Etsy showcases a really great example of the benefits of customer segmentation. Collecting data from consumer buying history, this retailer sends out personalised, targeted emails when a customer’s ‘favourite’ product goes on sale.
The way you segment your consumers should be personalised to your specific ecommerce store. For example, if you’re an international brand, location-based segmentation could be a great place to start. However, if you’re working on a smaller scale, you could use a segmentation strategy to target dormant customers and frequent window shoppers.
You don’t reward customer loyalty
Are you taking your customers for granted? Businesses that are preoccupied with increasing acquisition often forget to show appreciation to their remaining customers. If you fail to reward customer loyalty, the relationship will quickly go stale, and the likelihood of a repeat purchase starts to dwindle.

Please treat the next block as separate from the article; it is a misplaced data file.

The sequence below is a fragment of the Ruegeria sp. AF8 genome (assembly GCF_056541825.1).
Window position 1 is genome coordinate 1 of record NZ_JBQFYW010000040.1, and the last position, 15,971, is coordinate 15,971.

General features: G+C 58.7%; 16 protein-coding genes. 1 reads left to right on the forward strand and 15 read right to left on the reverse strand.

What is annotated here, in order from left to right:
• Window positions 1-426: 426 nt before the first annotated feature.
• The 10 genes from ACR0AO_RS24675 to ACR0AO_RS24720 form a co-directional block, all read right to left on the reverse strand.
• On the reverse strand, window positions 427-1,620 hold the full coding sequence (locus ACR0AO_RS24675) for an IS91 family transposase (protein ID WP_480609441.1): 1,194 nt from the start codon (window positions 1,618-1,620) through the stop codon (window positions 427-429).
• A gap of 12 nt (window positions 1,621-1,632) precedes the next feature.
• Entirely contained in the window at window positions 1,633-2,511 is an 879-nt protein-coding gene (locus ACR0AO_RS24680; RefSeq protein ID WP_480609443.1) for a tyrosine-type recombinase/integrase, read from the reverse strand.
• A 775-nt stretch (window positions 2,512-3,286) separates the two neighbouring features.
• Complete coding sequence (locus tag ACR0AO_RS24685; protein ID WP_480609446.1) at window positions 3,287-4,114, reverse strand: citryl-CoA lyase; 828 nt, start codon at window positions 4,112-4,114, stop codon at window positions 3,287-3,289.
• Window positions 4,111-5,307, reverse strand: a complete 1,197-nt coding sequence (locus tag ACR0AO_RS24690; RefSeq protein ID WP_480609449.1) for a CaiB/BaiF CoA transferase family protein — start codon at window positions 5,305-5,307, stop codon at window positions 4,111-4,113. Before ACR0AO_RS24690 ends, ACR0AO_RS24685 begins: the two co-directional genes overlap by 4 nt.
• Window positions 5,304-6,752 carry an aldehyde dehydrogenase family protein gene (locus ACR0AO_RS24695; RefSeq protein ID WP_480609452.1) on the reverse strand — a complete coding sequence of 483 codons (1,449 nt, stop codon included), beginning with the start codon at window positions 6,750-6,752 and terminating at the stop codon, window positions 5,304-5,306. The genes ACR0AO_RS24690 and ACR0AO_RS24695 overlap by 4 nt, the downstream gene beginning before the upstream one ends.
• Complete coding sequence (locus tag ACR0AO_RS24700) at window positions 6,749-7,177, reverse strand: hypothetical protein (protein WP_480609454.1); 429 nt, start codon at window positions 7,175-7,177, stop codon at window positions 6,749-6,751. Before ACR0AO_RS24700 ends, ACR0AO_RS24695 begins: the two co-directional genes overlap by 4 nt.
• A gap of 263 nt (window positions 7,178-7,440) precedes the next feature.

Many ecommerce businesses roll out the red carpet for new customers. From exclusive offers to frequent retargeting emails, many online stores pull out all the stops to get a prospect over the finishing line.
However, if this special treatment does not continue, a customer is left feeling neglected. In order to boost your customer appreciation, it’s important to continue communicating with your customer base and reward their loyalty with discounts, personalised product deals and perks for recommending the brand to a friend.
Take the famous bourbon brand Maker’s Mark as a great example of rewarding loyalty. After introducing their Ambassador program, they have become a pioneer in creative retention strategy.